It is common to find in floodwater bacteria, chemicals and sewage gathered from different sources as the water levels rise and the water flows over distances.
Workers who get exposed to such floodwaters, or for any reason ingest the contaminated water may develop skin disease, respiratory or gastrointestinal infections among other health problems.
Floods often cause short- or long-term closure (depending on how long the problem persists) of oil and gas production facilities. This may result in temporary work stoppage and in some extreme cases layoffs, with attendant financial implications for the affected workers and their dependants.
Such closures equally affect the revenue generation of the companies and the government.
The host communities of Oil and gas production are equally affected when floods occur.
It is obvious that floods generally cause destruction to affected communities such as destruction of infrastructure, contamination of sources of water and displacement of victims due to submersion or collapse of houses, hospitals and schools.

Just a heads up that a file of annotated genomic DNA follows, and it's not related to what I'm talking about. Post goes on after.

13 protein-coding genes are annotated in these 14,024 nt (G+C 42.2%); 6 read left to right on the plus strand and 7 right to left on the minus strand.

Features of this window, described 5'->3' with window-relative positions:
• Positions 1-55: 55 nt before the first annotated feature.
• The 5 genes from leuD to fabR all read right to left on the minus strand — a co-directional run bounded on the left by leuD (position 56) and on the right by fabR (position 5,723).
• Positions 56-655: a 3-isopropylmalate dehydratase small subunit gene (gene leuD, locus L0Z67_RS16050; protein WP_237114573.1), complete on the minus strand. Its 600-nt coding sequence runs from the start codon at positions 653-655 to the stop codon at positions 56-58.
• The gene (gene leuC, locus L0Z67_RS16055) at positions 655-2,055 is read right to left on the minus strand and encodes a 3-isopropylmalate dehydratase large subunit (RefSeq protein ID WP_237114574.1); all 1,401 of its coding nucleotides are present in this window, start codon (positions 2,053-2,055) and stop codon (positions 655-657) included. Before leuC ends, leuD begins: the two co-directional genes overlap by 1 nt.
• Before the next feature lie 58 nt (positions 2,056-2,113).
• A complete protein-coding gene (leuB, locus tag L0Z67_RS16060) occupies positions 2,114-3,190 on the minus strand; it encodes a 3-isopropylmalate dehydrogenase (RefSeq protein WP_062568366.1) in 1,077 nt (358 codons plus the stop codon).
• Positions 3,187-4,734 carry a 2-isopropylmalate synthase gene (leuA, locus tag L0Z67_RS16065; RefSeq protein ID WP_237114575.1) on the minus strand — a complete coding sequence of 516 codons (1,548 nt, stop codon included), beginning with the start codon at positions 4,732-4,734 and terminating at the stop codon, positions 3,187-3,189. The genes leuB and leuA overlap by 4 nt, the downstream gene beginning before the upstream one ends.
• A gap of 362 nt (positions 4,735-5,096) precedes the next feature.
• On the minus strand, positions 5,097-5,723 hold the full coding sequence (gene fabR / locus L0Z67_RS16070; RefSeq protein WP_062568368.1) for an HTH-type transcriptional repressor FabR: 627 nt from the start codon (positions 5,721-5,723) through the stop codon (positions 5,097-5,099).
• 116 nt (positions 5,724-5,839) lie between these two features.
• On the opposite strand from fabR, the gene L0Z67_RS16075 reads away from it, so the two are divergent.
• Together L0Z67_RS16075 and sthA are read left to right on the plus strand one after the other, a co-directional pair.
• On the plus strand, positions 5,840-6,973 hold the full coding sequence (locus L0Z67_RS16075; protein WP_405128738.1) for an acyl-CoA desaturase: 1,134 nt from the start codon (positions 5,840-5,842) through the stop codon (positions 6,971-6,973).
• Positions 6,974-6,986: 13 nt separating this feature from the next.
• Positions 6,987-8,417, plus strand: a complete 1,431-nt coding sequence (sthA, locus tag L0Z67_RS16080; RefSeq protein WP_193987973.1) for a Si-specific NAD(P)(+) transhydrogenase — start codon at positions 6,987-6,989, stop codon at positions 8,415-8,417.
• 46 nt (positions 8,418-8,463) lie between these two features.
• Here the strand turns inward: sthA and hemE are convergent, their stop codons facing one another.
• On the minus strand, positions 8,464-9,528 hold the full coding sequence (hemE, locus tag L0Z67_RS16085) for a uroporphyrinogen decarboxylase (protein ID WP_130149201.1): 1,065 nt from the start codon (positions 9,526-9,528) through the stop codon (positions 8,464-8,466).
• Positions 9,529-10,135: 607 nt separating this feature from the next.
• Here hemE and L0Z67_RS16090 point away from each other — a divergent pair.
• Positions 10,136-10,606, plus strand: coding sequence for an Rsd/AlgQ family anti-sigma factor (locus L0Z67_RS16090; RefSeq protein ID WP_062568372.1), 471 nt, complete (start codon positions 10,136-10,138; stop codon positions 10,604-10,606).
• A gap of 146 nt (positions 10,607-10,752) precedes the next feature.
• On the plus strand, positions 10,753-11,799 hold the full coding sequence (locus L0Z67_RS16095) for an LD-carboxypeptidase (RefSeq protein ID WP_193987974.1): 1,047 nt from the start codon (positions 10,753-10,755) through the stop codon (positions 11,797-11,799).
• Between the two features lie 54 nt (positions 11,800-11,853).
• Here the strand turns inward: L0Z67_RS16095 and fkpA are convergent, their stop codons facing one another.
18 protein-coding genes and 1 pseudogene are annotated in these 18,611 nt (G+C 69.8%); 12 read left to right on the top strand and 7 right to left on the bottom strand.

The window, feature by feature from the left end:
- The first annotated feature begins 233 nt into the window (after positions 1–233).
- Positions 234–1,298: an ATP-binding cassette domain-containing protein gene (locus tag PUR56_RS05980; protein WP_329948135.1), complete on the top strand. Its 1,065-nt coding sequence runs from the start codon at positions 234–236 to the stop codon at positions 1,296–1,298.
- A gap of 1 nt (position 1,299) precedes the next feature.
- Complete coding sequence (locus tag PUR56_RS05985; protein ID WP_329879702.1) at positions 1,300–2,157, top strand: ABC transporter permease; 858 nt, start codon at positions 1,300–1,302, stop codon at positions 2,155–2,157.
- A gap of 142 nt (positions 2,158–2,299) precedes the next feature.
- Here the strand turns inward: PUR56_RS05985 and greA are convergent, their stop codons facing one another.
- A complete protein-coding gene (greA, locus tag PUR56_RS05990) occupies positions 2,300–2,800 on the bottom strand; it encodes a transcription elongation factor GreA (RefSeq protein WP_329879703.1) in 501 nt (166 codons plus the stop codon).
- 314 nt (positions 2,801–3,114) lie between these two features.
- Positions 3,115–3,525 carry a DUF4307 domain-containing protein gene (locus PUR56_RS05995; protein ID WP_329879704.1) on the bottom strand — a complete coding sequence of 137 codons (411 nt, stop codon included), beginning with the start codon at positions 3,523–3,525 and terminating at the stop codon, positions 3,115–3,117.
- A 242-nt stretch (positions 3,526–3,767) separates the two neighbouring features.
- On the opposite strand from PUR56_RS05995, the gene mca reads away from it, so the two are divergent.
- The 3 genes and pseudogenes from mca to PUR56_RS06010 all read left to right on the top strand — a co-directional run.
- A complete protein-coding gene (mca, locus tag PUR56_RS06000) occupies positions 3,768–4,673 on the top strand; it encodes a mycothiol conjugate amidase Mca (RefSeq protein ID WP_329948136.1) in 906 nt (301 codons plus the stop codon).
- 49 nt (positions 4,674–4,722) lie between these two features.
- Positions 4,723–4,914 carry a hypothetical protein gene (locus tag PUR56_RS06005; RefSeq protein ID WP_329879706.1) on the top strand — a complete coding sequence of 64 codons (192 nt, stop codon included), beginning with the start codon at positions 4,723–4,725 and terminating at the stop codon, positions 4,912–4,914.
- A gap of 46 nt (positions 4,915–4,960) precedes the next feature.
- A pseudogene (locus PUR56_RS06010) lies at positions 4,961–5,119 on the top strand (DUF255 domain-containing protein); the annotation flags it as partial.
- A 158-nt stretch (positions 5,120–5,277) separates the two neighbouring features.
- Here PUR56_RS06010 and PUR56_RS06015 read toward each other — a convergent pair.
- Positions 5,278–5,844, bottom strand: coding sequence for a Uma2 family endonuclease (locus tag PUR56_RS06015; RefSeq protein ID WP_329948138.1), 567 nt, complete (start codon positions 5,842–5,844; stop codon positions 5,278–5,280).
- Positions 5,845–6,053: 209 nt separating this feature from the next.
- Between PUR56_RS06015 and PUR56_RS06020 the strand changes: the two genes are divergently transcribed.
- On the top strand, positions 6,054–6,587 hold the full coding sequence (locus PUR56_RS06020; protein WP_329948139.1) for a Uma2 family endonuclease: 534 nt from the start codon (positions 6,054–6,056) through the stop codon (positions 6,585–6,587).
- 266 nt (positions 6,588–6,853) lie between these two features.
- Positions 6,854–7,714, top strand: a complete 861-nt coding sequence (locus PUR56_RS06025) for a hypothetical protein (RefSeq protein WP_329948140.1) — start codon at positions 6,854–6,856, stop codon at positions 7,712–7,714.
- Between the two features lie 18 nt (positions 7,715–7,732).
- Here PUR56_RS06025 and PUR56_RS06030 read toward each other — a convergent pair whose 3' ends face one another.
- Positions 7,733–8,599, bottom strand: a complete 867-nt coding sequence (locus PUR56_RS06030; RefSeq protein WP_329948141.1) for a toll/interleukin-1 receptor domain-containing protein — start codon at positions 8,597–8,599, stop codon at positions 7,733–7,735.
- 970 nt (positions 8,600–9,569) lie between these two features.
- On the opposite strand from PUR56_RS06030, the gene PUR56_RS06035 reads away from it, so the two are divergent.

But there is a special way that floods affect host communities of Oil and Gas production.
Floods in Oil and Gas producing communities visit damage or destruction on Oil and Gas facilities such as flow lines and storage tanks.
As floodwaters intensify, they expose underground pipes and may cause some pipes to shift, resulting in ruptures and Oil leaks. A 2013 flood in Colorado caused the spilling of approximately 43,134 gallons of oil (that is 1,027 barrels), and 26,385 gallons of produced water (that is water that is brought out during oil production).
Such a great environmental disaster affects surrounding communities and may cost the companies huge amounts of money to clean up.
Apart from the health hazards these leaks pose to the surrounding communities, flood-caused leaks can also endanger the livelihood of the host communities, especially in Nigeria where Oil and Gas host communities are basically agrarian.
The floodwaters eventually carry the pollutants and chemicals from the Oil and Gas facilities into rivers, streams and underground water. This destroys the ecosystem (aquatic life, flora and fauna), and leaves the land devastated and unfit for agricultural purposes. The effects of floods on the environment vis-a-vis the oil and gas production are evidently adverse.